This paper has discussed the rationale for reviewing and synthesising qualitative research in a systematic way and has outlined one specific approach for doing this: thematic synthesis. While it is not the only method which might be used – and we have discussed some of the other options available – we present it here as a tested technique that has worked in the systematic reviews in which it has been employed.
We have observed that one of the key tasks in the synthesis of qualitative research is the translation of concepts between studies. While the activity of translating concepts is usually undertaken in the few syntheses of qualitative research that exist, there are few examples that specify the detail of how this translation is actually carried out. The example above shows how we achieved the translation of concepts across studies through the use of line-by-line coding, the organisation of these codes into descriptive themes, and the generation of analytical themes through the application of a higher level theoretical framework. This paper therefore also demonstrates how the methods and process of a thematic synthesis can be written up in a transparent way.
This paper goes some way to addressing concerns regarding the use of thematic analysis in research synthesis raised by Dixon-Woods and colleagues who argue that the approach can lack transparency due to a failure to distinguish between 'data-driven' or 'theory-driven' approaches. Moreover they suggest that, "if thematic analysis is limited to summarising themes reported in primary studies, it offers little by way of theoretical structure within which to develop higher order thematic categories..."
], p47]. Part of the problem, they observe, is that the precise methods of thematic synthesis are unclear. Our approach contains a clear separation between the 'data-driven' descriptive themes and the 'theory-driven' analytical themes and demonstrates how the review questions provided a theoretical structure within which it became possible to develop higher order thematic categories.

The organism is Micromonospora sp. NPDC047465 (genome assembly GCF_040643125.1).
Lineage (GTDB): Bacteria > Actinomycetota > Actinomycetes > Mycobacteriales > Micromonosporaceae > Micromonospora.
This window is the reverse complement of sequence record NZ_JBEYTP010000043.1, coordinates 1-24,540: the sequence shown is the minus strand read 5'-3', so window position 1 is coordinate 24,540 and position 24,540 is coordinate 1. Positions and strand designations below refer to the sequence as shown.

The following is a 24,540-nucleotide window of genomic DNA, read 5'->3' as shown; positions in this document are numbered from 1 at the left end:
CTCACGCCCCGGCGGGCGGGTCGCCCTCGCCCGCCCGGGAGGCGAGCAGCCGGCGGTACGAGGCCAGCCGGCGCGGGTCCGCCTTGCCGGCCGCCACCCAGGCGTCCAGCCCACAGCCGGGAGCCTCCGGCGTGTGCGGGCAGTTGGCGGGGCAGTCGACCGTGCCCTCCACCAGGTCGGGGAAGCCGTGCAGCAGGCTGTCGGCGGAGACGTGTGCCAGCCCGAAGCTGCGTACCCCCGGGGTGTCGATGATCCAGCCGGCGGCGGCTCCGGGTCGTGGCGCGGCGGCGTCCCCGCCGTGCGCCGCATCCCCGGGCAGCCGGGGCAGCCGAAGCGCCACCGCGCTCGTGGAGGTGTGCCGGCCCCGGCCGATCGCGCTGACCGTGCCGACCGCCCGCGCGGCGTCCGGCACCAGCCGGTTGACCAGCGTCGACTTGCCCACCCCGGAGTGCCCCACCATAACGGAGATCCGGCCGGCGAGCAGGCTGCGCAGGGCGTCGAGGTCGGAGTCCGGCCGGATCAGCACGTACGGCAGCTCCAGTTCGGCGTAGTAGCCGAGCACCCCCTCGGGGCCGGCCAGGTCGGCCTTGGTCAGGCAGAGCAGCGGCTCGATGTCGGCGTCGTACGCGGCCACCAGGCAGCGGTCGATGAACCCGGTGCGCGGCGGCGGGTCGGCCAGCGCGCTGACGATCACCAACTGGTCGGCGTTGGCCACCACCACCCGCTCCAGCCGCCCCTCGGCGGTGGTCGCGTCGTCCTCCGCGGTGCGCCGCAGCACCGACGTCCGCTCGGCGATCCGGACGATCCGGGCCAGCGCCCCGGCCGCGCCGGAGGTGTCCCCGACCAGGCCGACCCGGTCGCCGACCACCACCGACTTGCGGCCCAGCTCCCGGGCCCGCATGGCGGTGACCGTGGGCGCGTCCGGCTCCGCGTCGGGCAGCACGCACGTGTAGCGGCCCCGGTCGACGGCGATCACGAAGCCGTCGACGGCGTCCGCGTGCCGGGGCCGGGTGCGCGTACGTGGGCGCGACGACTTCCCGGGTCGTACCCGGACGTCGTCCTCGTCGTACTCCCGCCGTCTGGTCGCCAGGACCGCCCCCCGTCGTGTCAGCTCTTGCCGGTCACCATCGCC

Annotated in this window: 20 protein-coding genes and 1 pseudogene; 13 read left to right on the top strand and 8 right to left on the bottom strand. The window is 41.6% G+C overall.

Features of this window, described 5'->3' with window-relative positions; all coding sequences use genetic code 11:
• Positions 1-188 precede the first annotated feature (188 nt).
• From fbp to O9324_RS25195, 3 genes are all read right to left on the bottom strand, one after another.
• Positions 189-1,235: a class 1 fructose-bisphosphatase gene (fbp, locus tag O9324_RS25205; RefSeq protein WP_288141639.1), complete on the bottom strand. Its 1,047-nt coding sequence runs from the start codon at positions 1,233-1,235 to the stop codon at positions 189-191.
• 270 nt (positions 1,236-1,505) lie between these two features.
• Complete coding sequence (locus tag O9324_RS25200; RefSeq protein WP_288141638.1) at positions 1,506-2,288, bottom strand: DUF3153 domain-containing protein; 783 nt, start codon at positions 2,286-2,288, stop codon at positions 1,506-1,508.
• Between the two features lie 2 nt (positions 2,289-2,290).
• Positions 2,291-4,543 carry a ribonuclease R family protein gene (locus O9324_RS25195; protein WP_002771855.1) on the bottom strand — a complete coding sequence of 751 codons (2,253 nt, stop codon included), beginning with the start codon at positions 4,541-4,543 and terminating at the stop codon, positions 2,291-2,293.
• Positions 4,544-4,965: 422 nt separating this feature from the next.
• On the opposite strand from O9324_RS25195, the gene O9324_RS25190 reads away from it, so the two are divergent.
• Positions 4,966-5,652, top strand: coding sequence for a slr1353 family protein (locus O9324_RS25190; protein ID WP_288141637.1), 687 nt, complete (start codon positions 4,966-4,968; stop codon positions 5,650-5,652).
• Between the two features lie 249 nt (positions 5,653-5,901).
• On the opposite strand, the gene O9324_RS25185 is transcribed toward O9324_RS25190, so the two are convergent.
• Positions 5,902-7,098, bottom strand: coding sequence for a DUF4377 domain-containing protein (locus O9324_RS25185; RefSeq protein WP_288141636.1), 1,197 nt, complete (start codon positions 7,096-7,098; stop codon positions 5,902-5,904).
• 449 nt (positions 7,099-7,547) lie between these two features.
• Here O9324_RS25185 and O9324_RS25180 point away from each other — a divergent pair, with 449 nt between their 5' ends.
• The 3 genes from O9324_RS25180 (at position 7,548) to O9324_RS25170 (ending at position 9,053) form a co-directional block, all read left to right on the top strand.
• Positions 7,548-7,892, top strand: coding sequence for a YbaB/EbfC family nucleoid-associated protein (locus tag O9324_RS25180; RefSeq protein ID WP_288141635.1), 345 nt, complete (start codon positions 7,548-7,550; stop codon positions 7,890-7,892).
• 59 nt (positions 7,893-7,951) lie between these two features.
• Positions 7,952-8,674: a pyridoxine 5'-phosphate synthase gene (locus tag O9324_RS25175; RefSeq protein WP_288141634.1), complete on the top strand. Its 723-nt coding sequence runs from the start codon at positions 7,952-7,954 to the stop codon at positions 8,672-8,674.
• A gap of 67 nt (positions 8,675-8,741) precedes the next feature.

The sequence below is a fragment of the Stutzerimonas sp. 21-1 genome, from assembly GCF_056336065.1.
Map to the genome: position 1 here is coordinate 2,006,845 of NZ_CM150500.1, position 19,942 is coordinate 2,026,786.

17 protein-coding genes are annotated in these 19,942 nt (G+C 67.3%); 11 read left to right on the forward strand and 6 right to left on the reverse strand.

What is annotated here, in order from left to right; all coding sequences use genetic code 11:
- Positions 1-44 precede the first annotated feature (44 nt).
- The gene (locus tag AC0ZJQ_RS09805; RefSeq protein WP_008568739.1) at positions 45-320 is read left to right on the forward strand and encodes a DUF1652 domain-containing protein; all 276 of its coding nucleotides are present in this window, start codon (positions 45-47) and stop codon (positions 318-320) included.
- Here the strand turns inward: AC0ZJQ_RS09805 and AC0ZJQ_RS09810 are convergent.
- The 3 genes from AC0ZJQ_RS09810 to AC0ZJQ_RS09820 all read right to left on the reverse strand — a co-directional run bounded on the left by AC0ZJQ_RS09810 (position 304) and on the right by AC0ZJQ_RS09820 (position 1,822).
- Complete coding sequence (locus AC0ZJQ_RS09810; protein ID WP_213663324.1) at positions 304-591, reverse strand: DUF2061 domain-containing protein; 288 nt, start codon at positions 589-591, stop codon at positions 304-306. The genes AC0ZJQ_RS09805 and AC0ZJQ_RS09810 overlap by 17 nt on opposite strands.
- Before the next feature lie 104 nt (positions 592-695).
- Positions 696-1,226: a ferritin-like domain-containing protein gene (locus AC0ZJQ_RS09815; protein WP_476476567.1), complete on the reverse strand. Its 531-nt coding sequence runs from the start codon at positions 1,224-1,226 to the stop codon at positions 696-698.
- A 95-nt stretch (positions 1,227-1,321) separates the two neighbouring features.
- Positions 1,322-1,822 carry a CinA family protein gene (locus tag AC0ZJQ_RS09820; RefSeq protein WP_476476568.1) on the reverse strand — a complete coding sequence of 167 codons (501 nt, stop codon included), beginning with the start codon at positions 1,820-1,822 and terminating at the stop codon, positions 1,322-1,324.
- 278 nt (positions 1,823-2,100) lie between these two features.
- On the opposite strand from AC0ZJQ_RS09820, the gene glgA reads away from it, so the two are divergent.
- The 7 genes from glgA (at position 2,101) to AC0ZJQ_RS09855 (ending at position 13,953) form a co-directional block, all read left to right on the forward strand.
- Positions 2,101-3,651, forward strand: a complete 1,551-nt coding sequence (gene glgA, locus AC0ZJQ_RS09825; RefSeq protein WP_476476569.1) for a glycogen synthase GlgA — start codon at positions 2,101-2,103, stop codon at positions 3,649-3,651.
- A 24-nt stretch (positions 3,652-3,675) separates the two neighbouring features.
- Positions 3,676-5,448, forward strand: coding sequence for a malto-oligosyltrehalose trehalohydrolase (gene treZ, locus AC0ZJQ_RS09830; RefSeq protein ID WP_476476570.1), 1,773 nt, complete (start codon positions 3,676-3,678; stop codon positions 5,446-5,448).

The theme of 'going beyond' the content of the primary studies was discussed earlier. Citing Strike and Posner [59
], Campbell et al
], p672] also suggest that synthesis "involves some degree of conceptual innovation, or employment of concepts not found in the characterisation of the parts and a means of creating the whole"
. This was certainly true of the example given in this paper. We used a series of questions, derived from the main topic of our review, to focus an examination of our descriptive themes and we do not find our recommendations for interventions contained in the findings of the primary studies: these were new propositions generated by the reviewers in the light of the synthesis. The method also demonstrates that it is possible to synthesise without conceptual innovation. The initial synthesis, involving the translation of concepts between studies, was necessary in order for conceptual innovation to begin. One could argue that the conceptual innovation, in this case, was only necessary because the primary studies did not address our review question directly. In situations in which the primary studies are concerned directly with the review question, it may not be necessary to go beyond the contents of the original studies in order to produce a satisfactory synthesis (see, for example, Marston and King, [60
]). Conceptually, our analytical themes
are similar to the ultimate product of meta-ethnographies: third order interpretations
], since both are explicit mechanisms for going beyond the content of the primary studies and presenting this in a transparent way. The main difference between them lies in their purposes. Third order interpretations
bring together the implications of translating studies into one another in their own terms, whereas analytical themes
are the result of interrogating a descriptive synthesis by placing it within an external theoretical framework (our review question and sub-questions). It may be, therefore, that analytical themes
are more appropriate when a specific review question is being addressed (as often occurs when informing policy and practice), and third order interpretations
should be used when a body of literature is being explored in and of itself, with broader, or emergent, review questions.
This paper is a contribution to the current developmental work taking place in understanding how best to bring together the findings of qualitative research to inform policy and practice. It is by no means the only method on offer but, by drawing on methods and principles from qualitative primary research, it benefits from the years of methodological development that underpins the research it seeks to synthesise.